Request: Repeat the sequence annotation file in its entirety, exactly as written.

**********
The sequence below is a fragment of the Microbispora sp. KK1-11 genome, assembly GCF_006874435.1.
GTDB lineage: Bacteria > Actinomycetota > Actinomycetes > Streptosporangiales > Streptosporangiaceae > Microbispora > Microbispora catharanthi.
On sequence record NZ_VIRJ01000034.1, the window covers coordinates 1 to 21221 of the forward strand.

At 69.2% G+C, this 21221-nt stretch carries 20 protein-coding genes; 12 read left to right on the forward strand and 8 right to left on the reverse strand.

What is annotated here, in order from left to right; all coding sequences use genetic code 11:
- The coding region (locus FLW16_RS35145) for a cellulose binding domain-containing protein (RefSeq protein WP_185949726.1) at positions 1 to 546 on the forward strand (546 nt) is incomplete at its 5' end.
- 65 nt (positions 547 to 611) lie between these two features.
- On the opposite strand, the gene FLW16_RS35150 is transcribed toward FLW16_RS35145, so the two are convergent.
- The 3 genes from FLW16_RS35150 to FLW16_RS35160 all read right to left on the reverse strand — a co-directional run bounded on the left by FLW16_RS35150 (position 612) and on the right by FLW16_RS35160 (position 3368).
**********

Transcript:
The sequence below is a fragment of the Microbispora sp. KK1-11 genome, assembly GCF_006874435.1.
GTDB lineage: Bacteria > Actinomycetota > Actinomycetes > Streptosporangiales > Streptosporangiaceae > Microbispora > Microbispora catharanthi.
On sequence record NZ_VIRJ01000034.1, the window covers coordinates 1 to 21221 of the forward strand.

At 69.2% G+C, this 21221-nt stretch carries 20 protein-coding genes; 12 read left to right on the forward strand and 8 right to left on the reverse strand.

What is annotated here, in order from left to right; all coding sequences use genetic code 11:
- The coding region (locus FLW16_RS35145) for a cellulose binding domain-containing protein (RefSeq protein WP_185949726.1) at positions 1 to 546 on the forward strand (546 nt) is incomplete at its 5' end.
- 65 nt (positions 547 to 611) lie between these two features.
- On the opposite strand, the gene FLW16_RS35150 is transcribed toward FLW16_RS35145, so the two are convergent.
- The 3 genes from FLW16_RS35150 to FLW16_RS35160 all read right to left on the reverse strand — a co-directional run bounded on the left by FLW16_RS35150 (position 612) and on the right by FLW16_RS35160 (position 3368).